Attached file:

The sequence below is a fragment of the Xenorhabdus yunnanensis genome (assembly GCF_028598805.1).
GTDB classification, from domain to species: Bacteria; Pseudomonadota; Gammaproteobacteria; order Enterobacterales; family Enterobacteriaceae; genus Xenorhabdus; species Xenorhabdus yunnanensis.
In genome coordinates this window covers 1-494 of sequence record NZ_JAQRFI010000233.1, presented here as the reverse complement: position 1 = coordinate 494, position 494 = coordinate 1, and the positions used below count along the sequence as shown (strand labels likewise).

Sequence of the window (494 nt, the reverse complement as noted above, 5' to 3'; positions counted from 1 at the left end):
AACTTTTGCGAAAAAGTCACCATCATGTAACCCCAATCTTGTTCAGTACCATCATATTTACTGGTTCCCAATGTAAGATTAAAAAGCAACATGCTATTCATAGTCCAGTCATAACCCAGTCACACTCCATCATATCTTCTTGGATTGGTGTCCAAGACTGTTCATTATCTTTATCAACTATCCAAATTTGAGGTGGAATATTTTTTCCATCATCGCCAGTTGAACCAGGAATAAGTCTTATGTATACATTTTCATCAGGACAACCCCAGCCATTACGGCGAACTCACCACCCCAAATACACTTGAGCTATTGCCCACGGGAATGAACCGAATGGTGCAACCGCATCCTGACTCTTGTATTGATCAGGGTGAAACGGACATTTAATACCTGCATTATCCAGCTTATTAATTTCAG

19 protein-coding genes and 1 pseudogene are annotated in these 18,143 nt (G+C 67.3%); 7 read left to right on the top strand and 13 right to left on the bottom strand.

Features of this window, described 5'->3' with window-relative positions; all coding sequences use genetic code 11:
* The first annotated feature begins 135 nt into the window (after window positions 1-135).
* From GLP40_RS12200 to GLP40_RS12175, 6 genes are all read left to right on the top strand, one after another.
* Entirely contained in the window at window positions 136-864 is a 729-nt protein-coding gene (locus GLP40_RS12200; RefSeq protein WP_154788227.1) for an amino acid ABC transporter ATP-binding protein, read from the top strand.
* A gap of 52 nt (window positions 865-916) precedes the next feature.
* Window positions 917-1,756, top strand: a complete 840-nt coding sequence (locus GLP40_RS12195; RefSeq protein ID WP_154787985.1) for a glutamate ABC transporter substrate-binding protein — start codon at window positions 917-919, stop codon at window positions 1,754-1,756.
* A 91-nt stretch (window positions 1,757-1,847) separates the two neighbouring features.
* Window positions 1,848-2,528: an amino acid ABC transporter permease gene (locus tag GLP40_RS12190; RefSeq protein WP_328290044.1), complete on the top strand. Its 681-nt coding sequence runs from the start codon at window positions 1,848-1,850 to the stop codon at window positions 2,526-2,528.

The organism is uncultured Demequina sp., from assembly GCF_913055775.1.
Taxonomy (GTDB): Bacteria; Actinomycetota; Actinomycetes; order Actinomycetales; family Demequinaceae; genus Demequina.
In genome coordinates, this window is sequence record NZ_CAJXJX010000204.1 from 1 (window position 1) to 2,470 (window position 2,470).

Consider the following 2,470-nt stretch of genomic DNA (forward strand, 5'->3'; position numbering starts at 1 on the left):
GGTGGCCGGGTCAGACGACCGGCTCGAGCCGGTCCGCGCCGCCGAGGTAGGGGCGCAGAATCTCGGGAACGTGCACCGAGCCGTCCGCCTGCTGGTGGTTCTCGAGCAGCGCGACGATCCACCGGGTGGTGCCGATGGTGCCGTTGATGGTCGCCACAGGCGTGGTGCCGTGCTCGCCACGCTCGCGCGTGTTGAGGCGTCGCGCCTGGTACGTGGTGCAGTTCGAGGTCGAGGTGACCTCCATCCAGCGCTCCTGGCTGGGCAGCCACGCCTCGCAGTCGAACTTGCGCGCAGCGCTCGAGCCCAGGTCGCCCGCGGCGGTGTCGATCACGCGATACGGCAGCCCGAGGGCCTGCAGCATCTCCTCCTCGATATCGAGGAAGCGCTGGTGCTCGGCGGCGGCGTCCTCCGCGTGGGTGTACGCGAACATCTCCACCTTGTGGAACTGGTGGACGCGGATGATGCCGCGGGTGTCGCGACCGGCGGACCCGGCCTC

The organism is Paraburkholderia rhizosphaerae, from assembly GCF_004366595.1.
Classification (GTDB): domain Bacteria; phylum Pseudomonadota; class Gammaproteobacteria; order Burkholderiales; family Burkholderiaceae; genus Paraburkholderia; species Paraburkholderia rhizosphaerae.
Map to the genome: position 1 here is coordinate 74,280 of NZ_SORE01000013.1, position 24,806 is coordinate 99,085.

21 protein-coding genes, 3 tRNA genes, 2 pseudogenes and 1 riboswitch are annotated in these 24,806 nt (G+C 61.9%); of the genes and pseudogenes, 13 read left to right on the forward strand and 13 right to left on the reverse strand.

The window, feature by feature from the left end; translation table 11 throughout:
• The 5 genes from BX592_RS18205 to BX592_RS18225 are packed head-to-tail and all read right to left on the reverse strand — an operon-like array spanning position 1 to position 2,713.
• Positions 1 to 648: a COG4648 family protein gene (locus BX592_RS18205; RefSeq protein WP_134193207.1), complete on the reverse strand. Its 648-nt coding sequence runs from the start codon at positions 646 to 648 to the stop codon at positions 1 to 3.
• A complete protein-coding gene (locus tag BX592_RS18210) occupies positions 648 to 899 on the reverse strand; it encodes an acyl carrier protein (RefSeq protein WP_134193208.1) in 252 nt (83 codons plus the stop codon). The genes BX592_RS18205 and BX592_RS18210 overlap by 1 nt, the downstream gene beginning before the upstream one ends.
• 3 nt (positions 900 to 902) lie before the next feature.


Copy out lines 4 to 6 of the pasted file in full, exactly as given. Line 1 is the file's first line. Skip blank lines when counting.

Sequence of the window (494 nt, the reverse complement as noted above, 5' to 3'; positions counted from 1 at the left end):
AACTTTTGCGAAAAAGTCACCATCATGTAACCCCAATCTTGTTCAGTACCATCATATTTACTGGTTCCCAATGTAAGATTAAAAAGCAACATGCTATTCATAGTCCAGTCATAACCCAGTCACACTCCATCATATCTTCTTGGATTGGTGTCCAAGACTGTTCATTATCTTTATCAACTATCCAAATTTGAGGTGGAATATTTTTTCCATCATCGCCAGTTGAACCAGGAATAAGTCTTATGTATACATTTTCATCAGGACAACCCCAGCCATTACGGCGAACTCACCACCCCAAATACACTTGAGCTATTGCCCACGGGAATGAACCGAATGGTGCAACCGCATCCTGACTCTTGTATTGATCAGGGTGAAACGGACATTTAATACCTGCATTATCCAGCTTATTAATTTCAG

19 protein-coding genes and 1 pseudogene are annotated in these 18,143 nt (G+C 67.3%); 7 read left to right on the top strand and 13 right to left on the bottom strand.